Download
HTML Embed
HTML EMBED
Click to Copy
Marketplace Morning Report

Retail therapy with a side of fries

Oct 21, 2019

Latest Episodes

Download
HTML Embed
HTML EMBED
Click to Copy
Marketplace Morning Report

Brexit déjà vu

Oct 21, 2019
Download
HTML Embed
HTML EMBED
Click to Copy
Marketplace Tech
Download
HTML Embed
HTML EMBED
Click to Copy
Marketplace
Download
HTML Embed
HTML EMBED
Click to Copy
Corner Office from Marketplace
Download
HTML Embed
HTML EMBED
Click to Copy
Marketplace Morning Report
Download
HTML Embed
HTML EMBED
Click to Copy
Marketplace Morning Report
Download
HTML Embed
HTML EMBED
Click to Copy
Marketplace Morning Report
Download
HTML Embed
HTML EMBED
Click to Copy
Download
HTML Embed
HTML EMBED
Click to Copy
Marketplace
Download
HTML Embed
HTML EMBED
Click to Copy
This Is Uncomfortable

Unions bet big on the Senate

Gigi Douban Oct 18, 2016
Share Now on:
HTML EMBED:
COPY
Democratic presidential candidate Hillary Clinton speaks at the Pennsylvania AFL-CIO's Convention in Philadelphia, Pennsylvania.   
Jessica Kourkounis/Getty Images

There’s been big spending by labor unions in this election — and even more in the last couple weeks. The powerful AFL-CIO has spent millions on 2016. Of course, labor unions have long supported Democrats, but this year they’re looking beyond the presidential race to the Senate and even farther down the ballot. 

Union reps are already in battleground states from Ohio to Wisconsin doing what they do best: knocking on doors, making calls, handing out leaflets at factories. And over the coming weeks, voters in those states can expect an even bigger push. 

“The final three weeks of this campaign we are gonna step up in major ways,” Josh Goldstein, spokesman for the AFL-CIO said. He said yes, they’re supporting Democrat Hillary Clinton, but also “all the way down ballot to local elections that really shape policy for people in their communities.”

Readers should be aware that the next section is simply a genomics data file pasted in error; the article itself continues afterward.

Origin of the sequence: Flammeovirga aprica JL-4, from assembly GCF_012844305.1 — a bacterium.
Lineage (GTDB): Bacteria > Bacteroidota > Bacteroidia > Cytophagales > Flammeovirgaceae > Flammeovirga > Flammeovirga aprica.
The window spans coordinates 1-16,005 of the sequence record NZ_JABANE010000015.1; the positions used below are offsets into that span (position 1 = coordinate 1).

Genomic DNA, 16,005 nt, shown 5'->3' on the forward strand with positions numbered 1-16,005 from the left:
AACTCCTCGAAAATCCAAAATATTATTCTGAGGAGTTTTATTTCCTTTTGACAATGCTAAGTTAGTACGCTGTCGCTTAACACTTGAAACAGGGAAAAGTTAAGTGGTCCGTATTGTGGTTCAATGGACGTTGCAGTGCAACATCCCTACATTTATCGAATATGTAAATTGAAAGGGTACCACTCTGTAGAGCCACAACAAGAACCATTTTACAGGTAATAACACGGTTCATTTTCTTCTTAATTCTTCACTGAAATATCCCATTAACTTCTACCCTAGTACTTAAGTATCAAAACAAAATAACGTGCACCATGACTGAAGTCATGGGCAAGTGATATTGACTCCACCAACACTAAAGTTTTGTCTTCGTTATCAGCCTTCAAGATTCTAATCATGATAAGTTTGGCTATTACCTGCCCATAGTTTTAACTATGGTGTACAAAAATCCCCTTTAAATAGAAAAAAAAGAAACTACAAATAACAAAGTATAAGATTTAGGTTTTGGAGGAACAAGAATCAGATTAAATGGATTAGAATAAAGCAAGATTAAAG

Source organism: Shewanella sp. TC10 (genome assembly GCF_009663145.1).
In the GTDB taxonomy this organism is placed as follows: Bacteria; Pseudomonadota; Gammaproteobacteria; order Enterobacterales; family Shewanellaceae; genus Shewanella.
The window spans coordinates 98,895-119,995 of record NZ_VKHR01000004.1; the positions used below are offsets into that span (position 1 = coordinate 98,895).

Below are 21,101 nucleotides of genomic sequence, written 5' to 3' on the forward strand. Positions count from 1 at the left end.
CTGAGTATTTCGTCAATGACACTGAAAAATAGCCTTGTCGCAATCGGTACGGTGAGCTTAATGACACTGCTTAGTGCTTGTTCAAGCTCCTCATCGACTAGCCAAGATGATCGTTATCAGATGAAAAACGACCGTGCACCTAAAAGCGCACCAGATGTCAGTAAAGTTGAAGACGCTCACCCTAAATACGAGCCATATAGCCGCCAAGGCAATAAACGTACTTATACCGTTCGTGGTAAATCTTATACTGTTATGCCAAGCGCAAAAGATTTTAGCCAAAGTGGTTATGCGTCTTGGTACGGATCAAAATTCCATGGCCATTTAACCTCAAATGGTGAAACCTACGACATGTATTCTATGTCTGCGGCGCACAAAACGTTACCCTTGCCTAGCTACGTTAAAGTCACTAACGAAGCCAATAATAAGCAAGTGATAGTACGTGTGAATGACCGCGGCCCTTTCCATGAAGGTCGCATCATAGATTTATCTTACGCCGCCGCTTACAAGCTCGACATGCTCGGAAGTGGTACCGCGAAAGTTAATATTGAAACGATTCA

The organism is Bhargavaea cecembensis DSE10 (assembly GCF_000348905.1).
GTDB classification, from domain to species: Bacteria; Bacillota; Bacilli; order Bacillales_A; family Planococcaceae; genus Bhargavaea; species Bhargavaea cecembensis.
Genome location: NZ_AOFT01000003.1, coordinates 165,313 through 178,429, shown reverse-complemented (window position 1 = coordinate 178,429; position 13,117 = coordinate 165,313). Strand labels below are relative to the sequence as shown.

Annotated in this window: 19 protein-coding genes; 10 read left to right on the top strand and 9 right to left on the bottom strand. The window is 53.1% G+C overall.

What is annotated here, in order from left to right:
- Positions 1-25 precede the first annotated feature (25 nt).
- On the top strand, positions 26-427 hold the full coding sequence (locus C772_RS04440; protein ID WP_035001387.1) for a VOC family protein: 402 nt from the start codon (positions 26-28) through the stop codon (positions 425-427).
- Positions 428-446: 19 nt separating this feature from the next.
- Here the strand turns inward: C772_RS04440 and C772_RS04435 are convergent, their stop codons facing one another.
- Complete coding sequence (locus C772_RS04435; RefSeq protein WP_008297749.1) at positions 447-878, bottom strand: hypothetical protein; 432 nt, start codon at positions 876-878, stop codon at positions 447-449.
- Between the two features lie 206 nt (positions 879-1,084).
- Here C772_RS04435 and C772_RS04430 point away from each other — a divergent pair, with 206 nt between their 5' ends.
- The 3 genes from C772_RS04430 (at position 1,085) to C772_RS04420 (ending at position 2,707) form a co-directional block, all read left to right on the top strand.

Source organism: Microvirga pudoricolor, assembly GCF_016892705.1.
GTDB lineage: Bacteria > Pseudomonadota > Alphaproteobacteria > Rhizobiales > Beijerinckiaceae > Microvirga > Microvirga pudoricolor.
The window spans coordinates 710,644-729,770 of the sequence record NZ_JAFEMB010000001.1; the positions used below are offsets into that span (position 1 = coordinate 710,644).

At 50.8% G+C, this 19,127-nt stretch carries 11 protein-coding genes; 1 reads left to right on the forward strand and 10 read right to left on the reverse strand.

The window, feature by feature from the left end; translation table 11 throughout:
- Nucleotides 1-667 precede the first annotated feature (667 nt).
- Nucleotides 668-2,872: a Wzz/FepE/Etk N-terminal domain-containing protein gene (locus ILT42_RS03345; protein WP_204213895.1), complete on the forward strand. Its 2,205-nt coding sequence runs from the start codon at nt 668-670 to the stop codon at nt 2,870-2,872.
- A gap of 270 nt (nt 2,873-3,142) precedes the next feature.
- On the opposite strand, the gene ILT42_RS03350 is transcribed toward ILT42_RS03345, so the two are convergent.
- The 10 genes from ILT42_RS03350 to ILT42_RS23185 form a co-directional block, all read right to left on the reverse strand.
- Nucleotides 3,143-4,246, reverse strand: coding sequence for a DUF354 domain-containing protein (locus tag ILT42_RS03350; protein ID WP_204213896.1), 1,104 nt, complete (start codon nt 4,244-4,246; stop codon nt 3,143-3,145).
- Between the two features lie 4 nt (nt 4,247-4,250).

Races from governor to Senate. The idea, he said, is to tip the balance on policies that matter to unions. Nelson Lichtenstein, director of the Center for the Study of Work Labor and Democracy at UC Santa Barbara, said Republican-controlled legislatures tend to have laws unfriendly to labor unions. 

Also, the Senate approves presidential appointees to key agencies like the National Labor Relations Board. “And there’s been a lot of obstructionist efforts to try to stop the NLRB from being funded, or fully funded, try to stop it from having enough appointees to carry on its business,” according to John Budd, professor at the University of Minnesota’s Carlson School of Management. 

And it’s not just the NLRB. Unions care a lot about who’s in charge at the labor department and any other agency that weighs in on issues important to workers. 

 

If you’re a member of your local public radio station, we thank you — because your support helps those stations keep programs like Marketplace on the air.  But for Marketplace to continue to grow, we need additional investment from those who care most about what we do: superfans like you.

Your donation — as little as $5 — helps us create more content that matters to you and your community, and to reach more people where they are – whether that’s radio, podcasts or online.

When you contribute directly to Marketplace, you become a partner in that mission: someone who understands that when we all get smarter, everybody wins.

Check Your Balance ™️
Check Your Balance ™️
Personal finance from Marketplace. Where the economy, your personal life and money meet.

Thank you to all the donors who made our fall drive a success!

It’s Investors like you that keep Marketplace going strong!